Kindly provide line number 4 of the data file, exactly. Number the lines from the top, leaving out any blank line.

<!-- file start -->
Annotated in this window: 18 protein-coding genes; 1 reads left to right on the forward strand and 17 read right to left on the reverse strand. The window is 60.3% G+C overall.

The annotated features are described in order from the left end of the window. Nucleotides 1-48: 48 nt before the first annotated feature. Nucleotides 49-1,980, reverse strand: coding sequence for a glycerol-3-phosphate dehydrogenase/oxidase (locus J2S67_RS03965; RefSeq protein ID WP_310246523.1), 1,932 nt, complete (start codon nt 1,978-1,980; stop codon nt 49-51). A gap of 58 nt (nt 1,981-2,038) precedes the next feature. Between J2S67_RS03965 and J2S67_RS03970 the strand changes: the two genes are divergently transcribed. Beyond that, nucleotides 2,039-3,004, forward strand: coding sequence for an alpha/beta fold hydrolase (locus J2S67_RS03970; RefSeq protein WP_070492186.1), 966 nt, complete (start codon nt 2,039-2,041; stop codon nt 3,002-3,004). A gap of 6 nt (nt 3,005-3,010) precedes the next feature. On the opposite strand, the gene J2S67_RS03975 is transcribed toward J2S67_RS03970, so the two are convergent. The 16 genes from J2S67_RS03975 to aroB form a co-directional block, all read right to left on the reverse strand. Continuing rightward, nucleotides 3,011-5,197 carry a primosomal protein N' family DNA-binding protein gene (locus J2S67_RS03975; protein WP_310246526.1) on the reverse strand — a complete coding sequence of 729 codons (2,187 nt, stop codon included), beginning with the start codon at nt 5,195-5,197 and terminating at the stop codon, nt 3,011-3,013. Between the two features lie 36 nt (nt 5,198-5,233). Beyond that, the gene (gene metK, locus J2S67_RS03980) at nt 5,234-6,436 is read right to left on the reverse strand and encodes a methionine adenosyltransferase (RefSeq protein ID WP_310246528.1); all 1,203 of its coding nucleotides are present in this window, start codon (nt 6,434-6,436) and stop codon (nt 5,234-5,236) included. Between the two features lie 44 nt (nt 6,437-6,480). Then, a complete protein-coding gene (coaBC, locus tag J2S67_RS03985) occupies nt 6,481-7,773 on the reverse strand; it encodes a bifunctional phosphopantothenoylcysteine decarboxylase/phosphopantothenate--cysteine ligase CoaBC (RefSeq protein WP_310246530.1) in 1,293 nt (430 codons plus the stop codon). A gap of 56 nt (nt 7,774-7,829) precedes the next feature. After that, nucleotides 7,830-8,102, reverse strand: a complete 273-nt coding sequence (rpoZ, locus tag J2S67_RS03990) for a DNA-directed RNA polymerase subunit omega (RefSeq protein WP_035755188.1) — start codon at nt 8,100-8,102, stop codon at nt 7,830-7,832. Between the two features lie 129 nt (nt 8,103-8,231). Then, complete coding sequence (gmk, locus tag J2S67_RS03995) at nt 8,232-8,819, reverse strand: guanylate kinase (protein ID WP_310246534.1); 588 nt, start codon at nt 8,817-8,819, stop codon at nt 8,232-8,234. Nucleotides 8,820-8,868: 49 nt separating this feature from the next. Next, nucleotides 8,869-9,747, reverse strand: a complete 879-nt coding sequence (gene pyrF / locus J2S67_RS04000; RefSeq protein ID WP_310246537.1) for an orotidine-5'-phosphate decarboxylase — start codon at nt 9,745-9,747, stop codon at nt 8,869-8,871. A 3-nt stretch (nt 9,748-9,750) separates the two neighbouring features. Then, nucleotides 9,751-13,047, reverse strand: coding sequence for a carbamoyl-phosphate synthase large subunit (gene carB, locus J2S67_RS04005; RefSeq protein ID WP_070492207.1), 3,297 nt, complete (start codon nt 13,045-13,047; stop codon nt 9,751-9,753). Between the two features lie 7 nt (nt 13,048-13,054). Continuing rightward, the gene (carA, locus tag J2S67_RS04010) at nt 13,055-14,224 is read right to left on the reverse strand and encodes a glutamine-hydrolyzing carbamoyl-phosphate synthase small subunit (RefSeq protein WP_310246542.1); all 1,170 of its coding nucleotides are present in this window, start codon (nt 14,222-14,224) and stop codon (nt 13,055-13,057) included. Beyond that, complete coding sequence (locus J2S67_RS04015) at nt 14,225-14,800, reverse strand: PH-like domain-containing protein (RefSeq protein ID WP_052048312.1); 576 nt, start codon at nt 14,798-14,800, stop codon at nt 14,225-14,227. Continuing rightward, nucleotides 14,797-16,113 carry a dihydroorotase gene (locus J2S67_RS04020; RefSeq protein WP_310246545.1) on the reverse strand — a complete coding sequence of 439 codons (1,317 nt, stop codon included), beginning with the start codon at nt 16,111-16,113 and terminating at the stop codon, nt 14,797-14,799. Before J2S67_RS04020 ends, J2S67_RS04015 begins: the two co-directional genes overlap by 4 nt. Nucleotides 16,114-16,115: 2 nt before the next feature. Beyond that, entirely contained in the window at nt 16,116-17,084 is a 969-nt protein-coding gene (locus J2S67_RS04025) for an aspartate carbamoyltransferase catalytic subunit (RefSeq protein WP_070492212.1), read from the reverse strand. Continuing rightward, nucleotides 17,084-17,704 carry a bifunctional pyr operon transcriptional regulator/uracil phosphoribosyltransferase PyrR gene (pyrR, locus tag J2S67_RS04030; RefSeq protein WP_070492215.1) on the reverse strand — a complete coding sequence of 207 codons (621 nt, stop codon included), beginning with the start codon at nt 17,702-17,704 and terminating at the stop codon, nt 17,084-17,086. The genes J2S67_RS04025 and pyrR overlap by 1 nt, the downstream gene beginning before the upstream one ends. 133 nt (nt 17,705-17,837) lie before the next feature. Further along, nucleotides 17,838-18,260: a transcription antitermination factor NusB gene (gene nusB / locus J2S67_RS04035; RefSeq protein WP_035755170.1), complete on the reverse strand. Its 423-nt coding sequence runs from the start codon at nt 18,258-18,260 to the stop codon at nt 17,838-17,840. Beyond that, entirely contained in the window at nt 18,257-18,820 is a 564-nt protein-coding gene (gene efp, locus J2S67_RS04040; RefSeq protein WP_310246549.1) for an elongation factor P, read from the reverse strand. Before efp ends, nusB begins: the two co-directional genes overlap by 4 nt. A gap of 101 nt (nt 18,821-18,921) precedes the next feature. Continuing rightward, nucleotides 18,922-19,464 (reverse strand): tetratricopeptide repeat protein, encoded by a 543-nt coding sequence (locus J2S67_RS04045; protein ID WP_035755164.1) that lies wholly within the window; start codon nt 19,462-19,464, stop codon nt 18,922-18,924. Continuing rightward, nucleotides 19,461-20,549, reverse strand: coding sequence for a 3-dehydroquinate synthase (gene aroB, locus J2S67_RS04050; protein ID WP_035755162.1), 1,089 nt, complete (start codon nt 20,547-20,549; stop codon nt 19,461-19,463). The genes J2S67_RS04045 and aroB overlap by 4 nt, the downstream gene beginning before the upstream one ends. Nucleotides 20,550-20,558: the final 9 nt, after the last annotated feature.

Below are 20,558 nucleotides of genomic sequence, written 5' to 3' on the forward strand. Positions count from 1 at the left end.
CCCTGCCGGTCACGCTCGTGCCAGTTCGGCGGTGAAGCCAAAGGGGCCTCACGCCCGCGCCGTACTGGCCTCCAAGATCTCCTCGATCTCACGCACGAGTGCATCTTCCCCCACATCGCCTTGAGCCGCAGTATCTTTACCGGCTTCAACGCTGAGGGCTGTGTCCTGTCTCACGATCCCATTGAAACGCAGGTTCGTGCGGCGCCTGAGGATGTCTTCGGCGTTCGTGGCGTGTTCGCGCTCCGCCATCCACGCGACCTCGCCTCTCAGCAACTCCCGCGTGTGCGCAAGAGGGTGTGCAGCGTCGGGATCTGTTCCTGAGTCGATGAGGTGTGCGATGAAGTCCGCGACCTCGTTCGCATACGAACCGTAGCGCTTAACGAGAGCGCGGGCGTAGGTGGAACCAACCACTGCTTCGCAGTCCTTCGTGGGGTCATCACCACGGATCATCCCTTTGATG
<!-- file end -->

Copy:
CCCTGCCGGTCACGCTCGTGCCAGTTCGGCGGTGAAGCCAAAGGGGCCTCACGCCCGCGCCGTACTGGCCTCCAAGATCTCCTCGATCTCACGCACGAGTGCATCTTCCCCCACATCGCCTTGAGCCGCAGTATCTTTACCGGCTTCAACGCTGAGGGCTGTGTCCTGTCTCACGATCCCATTGAAACGCAGGTTCGTGCGGCGCCTGAGGATGTCTTCGGCGTTCGTGGCGTGTTCGCGCTCCGCCATCCACGCGACCTCGCCTCTCAGCAACTCCCGCGTGTGCGCAAGAGGGTGTGCAGCGTCGGGATCTGTTCCTGAGTCGATGAGGTGTGCGATGAAGTCCGCGACCTCGTTCGCATACGAACCGTAGCGCTTAACGAGAGCGCGGGCGTAGGTGGAACCAACCACTGCTTCGCAGTCCTTCGTGGGGTCATCACCACGGATCATCCCTTTGATG